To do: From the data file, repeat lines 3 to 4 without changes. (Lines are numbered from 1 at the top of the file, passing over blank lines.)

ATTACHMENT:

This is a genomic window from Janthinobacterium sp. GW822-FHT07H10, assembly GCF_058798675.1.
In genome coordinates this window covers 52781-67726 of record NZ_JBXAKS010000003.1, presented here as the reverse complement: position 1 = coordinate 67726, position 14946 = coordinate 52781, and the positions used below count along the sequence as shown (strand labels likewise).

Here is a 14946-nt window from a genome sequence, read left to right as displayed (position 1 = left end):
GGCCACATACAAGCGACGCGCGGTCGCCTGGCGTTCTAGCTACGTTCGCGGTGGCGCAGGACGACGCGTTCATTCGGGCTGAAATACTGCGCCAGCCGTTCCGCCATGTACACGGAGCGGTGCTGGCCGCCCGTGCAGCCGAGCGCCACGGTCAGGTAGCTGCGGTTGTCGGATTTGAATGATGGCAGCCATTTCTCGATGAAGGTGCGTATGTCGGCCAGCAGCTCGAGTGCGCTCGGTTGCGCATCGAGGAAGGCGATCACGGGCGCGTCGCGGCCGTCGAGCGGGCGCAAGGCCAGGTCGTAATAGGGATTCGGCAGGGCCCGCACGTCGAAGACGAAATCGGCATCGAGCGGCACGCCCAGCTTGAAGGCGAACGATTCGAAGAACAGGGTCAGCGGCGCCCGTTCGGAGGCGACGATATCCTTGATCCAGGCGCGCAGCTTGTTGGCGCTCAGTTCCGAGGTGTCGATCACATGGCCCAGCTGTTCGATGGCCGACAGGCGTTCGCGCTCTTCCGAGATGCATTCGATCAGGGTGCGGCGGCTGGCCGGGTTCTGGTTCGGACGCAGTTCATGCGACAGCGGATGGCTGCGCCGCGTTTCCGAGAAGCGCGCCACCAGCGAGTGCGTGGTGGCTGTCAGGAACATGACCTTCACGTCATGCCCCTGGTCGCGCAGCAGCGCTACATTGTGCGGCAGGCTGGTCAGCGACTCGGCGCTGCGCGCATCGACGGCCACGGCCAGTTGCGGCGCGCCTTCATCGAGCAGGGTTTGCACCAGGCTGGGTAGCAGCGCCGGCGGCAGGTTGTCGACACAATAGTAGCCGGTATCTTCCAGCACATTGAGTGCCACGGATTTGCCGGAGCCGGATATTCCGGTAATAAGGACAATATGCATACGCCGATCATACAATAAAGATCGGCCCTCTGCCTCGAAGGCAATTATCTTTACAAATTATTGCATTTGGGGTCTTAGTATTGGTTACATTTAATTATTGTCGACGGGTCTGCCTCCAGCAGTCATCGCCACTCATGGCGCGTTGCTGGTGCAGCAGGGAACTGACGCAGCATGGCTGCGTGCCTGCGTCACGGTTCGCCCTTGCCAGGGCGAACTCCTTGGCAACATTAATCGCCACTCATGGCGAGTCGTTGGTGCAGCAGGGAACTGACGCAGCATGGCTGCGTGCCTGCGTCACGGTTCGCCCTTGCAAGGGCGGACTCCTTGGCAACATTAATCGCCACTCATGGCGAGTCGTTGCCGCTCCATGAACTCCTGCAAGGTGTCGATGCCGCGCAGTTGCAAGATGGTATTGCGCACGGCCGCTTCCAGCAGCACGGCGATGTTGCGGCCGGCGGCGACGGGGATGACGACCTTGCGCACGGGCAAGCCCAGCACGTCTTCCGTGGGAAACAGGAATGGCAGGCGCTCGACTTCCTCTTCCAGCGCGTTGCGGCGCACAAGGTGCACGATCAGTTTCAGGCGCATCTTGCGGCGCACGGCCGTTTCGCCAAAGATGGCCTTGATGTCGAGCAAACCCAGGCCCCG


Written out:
Here is a 14946-nt window from a genome sequence, read left to right as displayed (position 1 = left end):
GGCCACATACAAGCGACGCGCGGTCGCCTGGCGTTCTAGCTACGTTCGCGGTGGCGCAGGACGACGCGTTCATTCGGGCTGAAATACTGCGCCAGCCGTTCCGCCATGTACACGGAGCGGTGCTGGCCGCCCGTGCAGCCGAGCGCCACGGTCAGGTAGCTGCGGTTGTCGGATTTGAATGATGGCAGCCATTTCTCGATGAAGGTGCGTATGTCGGCCAGCAGCTCGAGTGCGCTCGGTTGCGCATCGAGGAAGGCGATCACGGGCGCGTCGCGGCCGTCGAGCGGGCGCAAGGCCAGGTCGTAATAGGGATTCGGCAGGGCCCGCACGTCGAAGACGAAATCGGCATCGAGCGGCACGCCCAGCTTGAAGGCGAACGATTCGAAGAACAGGGTCAGCGGCGCCCGTTCGGAGGCGACGATATCCTTGATCCAGGCGCGCAGCTTGTTGGCGCTCAGTTCCGAGGTGTCGATCACATGGCCCAGCTGTTCGATGGCCGACAGGCGTTCGCGCTCTTCCGAGATGCATTCGATCAGGGTGCGGCGGCTGGCCGGGTTCTGGTTCGGACGCAGTTCATGCGACAGCGGATGGCTGCGCCGCGTTTCCGAGAAGCGCGCCACCAGCGAGTGCGTGGTGGCTGTCAGGAACATGACCTTCACGTCATGCCCCTGGTCGCGCAGCAGCGCTACATTGTGCGGCAGGCTGGTCAGCGACTCGGCGCTGCGCGCATCGACGGCCACGGCCAGTTGCGGCGCGCCTTCATCGAGCAGGGTTTGCACCAGGCTGGGTAGCAGCGCCGGCGGCAGGTTGTCGACACAATAGTAGCCGGTATCTTCCAGCACATTGAGTGCCACGGATTTGCCGGAGCCGGATATTCCGGTAATAAGGACAATATGCATACGCCGATCATACAATAAAGATCGGCCCTCTGCCTCGAAGGCAATTATCTTTACAAATTATTGCATTTGGGGTCTTAGTATTGGTTACATTTAATTATTGTCGACGGGTCTGCCTCCAGCAGTCATCGCCACTCATGGCGCGTTGCTGGTGCAGCAGGGAACTGACGCAGCATGGCTGCGTGCCTGCGTCACGGTTCGCCCTTGCCAGGGCGAACTCCTTGGCAACATTAATCGCCACTCATGGCGAGTCGTTGGTGCAGCAGGGAACTGACGCAGCATGGCTGCGTGCCTGCGTCACGGTTCGCCCTTGCAAGGGCGGACTCCTTGGCAACATTAATCGCCACTCATGGCGAGTCGTTGCCGCTCCATGAACTCCTGCAAGGTGTCGATGCCGCGCAGTTGCAAGATGGTATTGCGCACGGCCGCTTCCAGCAGCACGGCGATGTTGCGGCCGGCGGCGACGGGGATGACGACCTTGCGCACGGGCAAGCCCAGCACGTCTTCCGTGGGAAACAGGAATGGCAGGCGCTCGACTTCCTCTTCCAGCGCGTTGCGGCGCACAAGGTGCACGATCAGTTTCAGGCGCATCTTGCGGCGCACGGCCGTTTCGCCAAAGATGGCCTTGATGTCGAGCAAACCCAGGCCCCG